In this step I am going to create a virtual environment to avoid any conflicts with the system and site packages. When the virtual environment is created I am going to install Kolla Ansible and its dependencies.
First I need to install Python virtual environment package and we need “pip” and for that I am going to use the following commands.
golinuxcloud@ubuntu:~$ sudo apt install python3-pip
Then install virtual environment.
golinuxcloud@ubuntu:~$ sudo apt install python3-virtualenv
Verify your virtual environment installation with following command.
golinuxcloud@ubuntu:~$ virtualenv --version virtualenv 20.0.17 from /usr/lib/python3/dist-packages/virtualenv/__init__.py
In the next step I am going to create a virtual environment and name it” golinux” with the following command. I have created my environment in “home” directory.
golinuxcloud@ubuntu:~$ python3 -m venv golinux
This command will create the following directory structure:
golinuxcloud@ubuntu:~$ ls -l golinux/ total 20 drwxrwxr-x 2 golinuxcloud golinuxcloud 4096 Nov 27 23:01 bin drwxrwxr-x 2 golinuxcloud golinuxcloud 4096 Nov 27 23:01 include drwxrwxr-x 3 golinuxcloud golinuxcloud 4096 Nov 27 23:01 lib lrwxrwxrwx 1 golinuxcloud golinuxcloud 3 Nov 27 23:01 lib64 -> lib -rw-rw-r-- 1 golinuxcloud golinuxcloud 70 Nov 27 23:01 pyvenv.cfg drwxrwxr-x 3 golinuxcloud golinuxcloud 4096 Nov 27 23:01 share
Now we will activate our virtual environment that we have created and will configure everything in that environment.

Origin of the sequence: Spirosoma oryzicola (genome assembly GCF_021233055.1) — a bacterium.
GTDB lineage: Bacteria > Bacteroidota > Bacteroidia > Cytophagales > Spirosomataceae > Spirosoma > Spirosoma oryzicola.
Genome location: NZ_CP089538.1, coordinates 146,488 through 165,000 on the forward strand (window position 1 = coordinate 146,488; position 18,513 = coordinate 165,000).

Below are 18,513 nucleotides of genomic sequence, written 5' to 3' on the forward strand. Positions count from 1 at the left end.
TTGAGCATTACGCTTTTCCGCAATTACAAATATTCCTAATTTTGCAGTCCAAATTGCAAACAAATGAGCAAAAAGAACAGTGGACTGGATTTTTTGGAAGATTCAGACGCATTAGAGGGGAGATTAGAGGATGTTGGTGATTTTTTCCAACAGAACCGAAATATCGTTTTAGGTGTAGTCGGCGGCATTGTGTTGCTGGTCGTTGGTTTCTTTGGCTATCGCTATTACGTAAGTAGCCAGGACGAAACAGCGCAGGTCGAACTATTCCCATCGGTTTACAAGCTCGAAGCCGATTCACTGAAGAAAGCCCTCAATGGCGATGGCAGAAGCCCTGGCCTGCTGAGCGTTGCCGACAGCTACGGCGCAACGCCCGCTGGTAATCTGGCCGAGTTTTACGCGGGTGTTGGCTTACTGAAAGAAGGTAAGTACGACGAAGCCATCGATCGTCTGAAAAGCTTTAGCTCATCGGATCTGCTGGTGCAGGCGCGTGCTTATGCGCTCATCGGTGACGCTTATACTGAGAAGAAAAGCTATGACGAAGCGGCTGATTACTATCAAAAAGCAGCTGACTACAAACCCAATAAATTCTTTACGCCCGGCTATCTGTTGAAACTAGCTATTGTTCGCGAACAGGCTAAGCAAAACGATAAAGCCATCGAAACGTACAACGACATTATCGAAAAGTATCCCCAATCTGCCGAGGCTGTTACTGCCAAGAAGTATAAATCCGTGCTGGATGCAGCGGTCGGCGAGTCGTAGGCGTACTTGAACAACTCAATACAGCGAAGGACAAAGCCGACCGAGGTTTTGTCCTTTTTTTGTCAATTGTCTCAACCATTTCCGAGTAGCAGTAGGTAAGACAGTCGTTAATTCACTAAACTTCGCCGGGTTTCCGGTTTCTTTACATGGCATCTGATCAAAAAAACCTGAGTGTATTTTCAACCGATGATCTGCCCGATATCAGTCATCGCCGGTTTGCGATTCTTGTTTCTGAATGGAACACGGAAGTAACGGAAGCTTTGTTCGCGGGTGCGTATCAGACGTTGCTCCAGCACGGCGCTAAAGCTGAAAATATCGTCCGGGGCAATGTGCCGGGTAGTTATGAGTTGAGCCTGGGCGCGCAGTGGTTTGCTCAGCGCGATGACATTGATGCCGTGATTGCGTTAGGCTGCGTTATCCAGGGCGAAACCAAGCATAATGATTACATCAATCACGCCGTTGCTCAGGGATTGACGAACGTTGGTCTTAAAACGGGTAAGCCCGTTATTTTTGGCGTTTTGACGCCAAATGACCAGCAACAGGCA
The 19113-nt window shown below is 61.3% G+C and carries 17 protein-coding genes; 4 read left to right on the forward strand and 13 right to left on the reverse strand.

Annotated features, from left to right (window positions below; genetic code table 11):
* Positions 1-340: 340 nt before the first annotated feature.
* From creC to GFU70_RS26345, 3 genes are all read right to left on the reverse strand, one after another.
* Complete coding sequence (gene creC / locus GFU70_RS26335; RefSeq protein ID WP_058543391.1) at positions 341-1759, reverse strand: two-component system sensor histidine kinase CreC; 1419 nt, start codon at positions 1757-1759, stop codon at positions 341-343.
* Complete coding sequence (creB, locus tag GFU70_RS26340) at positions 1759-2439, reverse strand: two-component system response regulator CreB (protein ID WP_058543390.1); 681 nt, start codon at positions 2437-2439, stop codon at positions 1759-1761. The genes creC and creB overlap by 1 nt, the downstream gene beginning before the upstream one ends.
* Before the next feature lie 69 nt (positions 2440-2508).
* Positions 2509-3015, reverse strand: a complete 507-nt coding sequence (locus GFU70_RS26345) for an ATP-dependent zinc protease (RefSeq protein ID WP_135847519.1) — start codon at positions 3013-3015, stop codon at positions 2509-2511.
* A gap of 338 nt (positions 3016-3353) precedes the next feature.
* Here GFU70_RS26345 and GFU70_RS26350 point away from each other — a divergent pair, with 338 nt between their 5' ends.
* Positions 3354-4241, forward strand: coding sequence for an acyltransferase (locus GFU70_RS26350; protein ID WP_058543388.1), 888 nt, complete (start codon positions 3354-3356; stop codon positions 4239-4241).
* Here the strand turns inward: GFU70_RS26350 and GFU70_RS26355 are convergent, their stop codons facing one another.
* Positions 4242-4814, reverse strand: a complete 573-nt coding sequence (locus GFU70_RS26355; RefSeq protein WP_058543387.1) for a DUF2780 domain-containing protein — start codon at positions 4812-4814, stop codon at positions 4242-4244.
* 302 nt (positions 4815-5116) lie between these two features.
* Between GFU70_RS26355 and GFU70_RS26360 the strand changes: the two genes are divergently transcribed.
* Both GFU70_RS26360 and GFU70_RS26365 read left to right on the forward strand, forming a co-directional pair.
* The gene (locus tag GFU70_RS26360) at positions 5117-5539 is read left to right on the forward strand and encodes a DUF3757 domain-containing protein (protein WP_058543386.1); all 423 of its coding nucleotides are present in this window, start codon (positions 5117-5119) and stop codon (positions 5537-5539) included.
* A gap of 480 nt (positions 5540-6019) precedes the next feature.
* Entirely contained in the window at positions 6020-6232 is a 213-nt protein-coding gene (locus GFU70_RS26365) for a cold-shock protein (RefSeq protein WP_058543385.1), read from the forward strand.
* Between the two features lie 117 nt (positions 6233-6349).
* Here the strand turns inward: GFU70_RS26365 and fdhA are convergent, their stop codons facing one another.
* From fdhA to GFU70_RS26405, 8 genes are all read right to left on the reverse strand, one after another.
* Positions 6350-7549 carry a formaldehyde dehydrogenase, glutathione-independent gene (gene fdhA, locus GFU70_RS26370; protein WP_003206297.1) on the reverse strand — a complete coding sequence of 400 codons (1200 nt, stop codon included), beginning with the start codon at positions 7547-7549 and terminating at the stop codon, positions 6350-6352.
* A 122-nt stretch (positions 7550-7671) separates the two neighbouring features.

golinuxcloud@ubuntu:~$ source golinux/bin/activate (golinux) golinuxcloud@ubuntu:~$
Once you activate the virtual environment, your terminal prompt will change as shown above which would mean that you are inside the virutal environment.
Step-3: Install dependency packages using virtual environment
Next we must handle some more dependencies before we go ahead and install Kolla Ansible. Upgrade the pip to the latest version using the command.
golinuxcloud@ubuntu:~$ pip install -U pip
Install Ansible. Kolla Ansible requires at least Ansible 2.10 and supports up to 4.
golinuxcloud@ubuntu:~$ pip install 'ansible<5.0'
Step-4: Install and Setup Kolla Ansible
Next we will install Kolla-ansible using pip command:
golinuxcloud@ubuntu:~$ pip install kolla-ansible
/etc/kolla directory for the configuration of kolla and Openstack projects
golinuxcloud@ubuntu:~$ sudo mkdir -p /etc/kolla
Change the ownership of the directory. Here replace
golinuxcloud with the user you are using for the deployment.
golinuxcloud@ubuntu:~$ sudo chown golinuxcloud:golinuxcloud /etc/kolla
For our deployment, the most crucial files are
passwords.yml, copy these two files to the
(golinux) golinuxcloud@ubuntu:~/golinux$ cp -r /home/golinuxcloud/golinux/share/kolla-ansible/etc_examples/kolla/* /etc/kolla/
Copy the inventory file to the
/etc/kolla folder as well. Inventory files are simply used to notify kolla-ansible which are our hosts and type of installation we need on these hosts.The inventory file defines the division of ansible host groups. If it is an all-in-one environment, use the all-in-one file directly without modification.
(golinux) golinuxcloud@ubuntu:~/golinux$ cp /home/golinuxcloud/golinux/share/kolla-ansible/ansible/inventory/* /etc/kolla/
In our case we will use all-in-one file because we use multinode file when we are deploying OpenStack on more than one host
(golinux) golinuxcloud@ubuntu:~$ ls -l /etc/kolla/ total 64 -rw-rw-r-- 1 golinuxcloud golinuxcloud 8980 Nov 27 23:14 all-in-one -rw-rw-r-- 1 golinuxcloud golinuxcloud 30991 Nov 27 23:14 globals.yml -rw-rw-r-- 1 golinuxcloud golinuxcloud 9446 Nov 27 23:14 multinode -rw-rw-r-- 1 golinuxcloud golinuxcloud 4854 Nov 27 23:14 passwords.yml
Create an ansible directory and
golinuxcloud@ubuntu:~$ sudo mkdir /etc/Ansible
Here is the sample content of
golinuxcloud@ubuntu:~$ sudo vi /etc/ansible/ansible.cfg
Step-6: Create Inventory
I am deploying everything in one machine. Therefore, I will use all-in-one inventory file.